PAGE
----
I think that deeper reality has something to do with the statement in Ecclesiastes 3:11 that God has “set eternity in the human heart.” Our very ability to imagine an array of possible futures for ourselves is an imprint of the infinitely creative God who imagined each one of us, and his intent was for humankind to forever explore the possibilities latent in the world he created. Yet now we live in a world marred by sin – a world where injustice and circumstance and frailty make our climb up the tree of possibility arduous, and death inevitably cuts our ascent short. But eternity lives on in our hearts, and so despite our awareness that life is short, we still wonder about the possibilities we might explore if we had a thousand lifetimes ahead of us. Dave Evans, co-author of Designing Your Life, has put it this way: “Every one of us contains more aliveness than one lifetime is going to permit us to live.”

As a result, no matter how much we flourish in the here and now, we will always be able to imagine more. The sense of loss we feel when we acknowledge this gap is therefore far more than a problem to be solved through efforts at contentment. Our grief is an invitation to worship the Creator who gave us the capacity to imagine, and a call to lament that there is something wrong with this world.

Yet for those of us who believe in Jesus, this grief is also an invitation to hope. Just as we grieve the death of another Christian with hope that we will spend eternity together with God, we can grieve the loss of our imagined futures with the expectation that we will have eternity in heaven to explore the possibilities we never tasted here on Earth.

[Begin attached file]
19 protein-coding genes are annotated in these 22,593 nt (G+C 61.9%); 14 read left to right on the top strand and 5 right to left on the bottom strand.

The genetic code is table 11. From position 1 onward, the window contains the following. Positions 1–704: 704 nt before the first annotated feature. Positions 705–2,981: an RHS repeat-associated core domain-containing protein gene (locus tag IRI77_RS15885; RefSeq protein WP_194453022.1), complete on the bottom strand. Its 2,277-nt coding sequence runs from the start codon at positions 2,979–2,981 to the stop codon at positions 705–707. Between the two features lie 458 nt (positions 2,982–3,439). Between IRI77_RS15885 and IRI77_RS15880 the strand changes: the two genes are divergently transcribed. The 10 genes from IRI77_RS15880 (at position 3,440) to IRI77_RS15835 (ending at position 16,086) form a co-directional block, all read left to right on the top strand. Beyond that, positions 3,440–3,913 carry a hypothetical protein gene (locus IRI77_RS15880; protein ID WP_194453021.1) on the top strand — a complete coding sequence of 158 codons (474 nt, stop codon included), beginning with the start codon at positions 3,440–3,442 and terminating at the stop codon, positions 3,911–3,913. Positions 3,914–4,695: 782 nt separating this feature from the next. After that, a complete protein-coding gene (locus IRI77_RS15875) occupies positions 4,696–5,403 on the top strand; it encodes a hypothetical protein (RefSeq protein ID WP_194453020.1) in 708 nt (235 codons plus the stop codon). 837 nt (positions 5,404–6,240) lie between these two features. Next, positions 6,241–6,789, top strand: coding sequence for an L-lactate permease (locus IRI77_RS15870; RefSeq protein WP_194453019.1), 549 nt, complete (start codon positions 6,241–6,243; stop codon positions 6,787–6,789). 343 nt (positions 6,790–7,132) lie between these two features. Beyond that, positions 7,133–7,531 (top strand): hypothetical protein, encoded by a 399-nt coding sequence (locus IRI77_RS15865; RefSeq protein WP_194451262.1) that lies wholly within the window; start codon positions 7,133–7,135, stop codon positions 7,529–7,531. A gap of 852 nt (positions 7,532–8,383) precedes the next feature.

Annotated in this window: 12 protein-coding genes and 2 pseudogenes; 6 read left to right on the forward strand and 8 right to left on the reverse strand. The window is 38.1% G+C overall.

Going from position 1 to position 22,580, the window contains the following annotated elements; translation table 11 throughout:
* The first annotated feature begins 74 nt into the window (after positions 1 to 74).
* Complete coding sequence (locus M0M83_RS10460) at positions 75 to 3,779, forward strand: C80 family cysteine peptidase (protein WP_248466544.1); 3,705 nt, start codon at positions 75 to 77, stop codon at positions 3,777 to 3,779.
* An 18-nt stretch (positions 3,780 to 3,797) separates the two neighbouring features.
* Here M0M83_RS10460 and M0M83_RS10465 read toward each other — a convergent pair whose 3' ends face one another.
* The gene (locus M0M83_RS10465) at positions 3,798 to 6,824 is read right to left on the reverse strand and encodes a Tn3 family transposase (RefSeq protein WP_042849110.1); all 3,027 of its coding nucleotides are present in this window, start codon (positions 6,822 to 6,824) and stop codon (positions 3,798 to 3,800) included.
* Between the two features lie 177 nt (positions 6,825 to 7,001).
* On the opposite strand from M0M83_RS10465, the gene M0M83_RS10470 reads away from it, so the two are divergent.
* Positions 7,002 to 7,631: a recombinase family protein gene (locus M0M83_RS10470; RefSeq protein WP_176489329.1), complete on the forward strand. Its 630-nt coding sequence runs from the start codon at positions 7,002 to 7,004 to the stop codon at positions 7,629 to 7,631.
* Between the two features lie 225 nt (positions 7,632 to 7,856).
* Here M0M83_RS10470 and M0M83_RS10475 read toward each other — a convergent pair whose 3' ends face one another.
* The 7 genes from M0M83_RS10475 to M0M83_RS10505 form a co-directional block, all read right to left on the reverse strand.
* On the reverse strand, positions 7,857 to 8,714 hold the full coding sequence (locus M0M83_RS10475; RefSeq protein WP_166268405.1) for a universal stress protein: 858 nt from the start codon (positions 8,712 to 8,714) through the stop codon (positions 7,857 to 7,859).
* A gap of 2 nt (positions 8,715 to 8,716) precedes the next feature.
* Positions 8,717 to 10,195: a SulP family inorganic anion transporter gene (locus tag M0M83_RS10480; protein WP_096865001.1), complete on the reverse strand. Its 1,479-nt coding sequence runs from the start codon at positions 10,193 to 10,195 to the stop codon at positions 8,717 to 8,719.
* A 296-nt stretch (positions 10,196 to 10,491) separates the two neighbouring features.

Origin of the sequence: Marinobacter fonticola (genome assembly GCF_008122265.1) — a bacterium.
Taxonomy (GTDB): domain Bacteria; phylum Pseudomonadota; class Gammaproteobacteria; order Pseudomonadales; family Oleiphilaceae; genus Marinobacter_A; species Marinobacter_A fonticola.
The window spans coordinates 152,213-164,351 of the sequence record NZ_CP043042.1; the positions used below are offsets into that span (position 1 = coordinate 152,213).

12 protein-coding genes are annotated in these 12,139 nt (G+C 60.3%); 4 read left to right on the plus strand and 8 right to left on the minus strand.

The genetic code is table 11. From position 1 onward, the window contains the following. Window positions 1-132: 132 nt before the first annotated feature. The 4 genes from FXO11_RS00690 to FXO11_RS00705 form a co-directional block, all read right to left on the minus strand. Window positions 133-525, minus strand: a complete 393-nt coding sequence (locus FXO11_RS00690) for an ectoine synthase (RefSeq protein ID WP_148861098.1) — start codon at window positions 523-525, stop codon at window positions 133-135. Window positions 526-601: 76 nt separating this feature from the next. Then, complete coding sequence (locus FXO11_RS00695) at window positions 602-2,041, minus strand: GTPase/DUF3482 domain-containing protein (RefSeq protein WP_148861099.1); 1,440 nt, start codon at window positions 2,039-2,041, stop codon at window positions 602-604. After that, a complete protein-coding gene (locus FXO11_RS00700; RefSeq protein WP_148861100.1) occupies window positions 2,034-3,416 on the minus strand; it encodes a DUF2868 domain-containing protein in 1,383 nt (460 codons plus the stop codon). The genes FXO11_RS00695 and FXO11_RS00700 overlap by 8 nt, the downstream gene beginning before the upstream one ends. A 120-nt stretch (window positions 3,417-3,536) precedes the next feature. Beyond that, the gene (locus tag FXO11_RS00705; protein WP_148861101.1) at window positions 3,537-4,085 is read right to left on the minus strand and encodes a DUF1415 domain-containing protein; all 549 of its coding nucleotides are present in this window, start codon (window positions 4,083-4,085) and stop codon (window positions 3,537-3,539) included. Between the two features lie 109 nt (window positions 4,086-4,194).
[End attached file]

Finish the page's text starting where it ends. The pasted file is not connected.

For example, as a kid I wanted nothing more than to be an astronaut. My favorite movie has been Apollo 13 for as long as I can remember, and even a 3D IMAX showing of Gravity couldn't change my mind about wanting to go into space. I even remember putting my raincoat on over my backpack at the end of each school day in first grade because I thought it looked like a spacesuit. So you can imagine my disappointment when I hit a growth spurt in high school and found out I was too tall to be a NASA astronaut. While I'm still holding out hope that I'll win the lottery and be able to pay for a ride on one of SpaceX's shuttles one day, I'm really looking forward to spending a lifetime or twenty in heaven zipping around in whatever kind of spacecraft we’ll have up there. I'm sure there will be enough room for me. 

The lost possibilities you're grieving may be much more recent and weighty than my childhood dream of being an astronaut, but the same truth applies. How do we grieve our futures that never were? With the hope that they will be in the age to come.

For reflection:

Where in your tree of possibility are you right now?

What lost possibilities do you need to grieve?

How might the hope of eternity change the way you think about those lost possibilities?

Cru NYC Millennials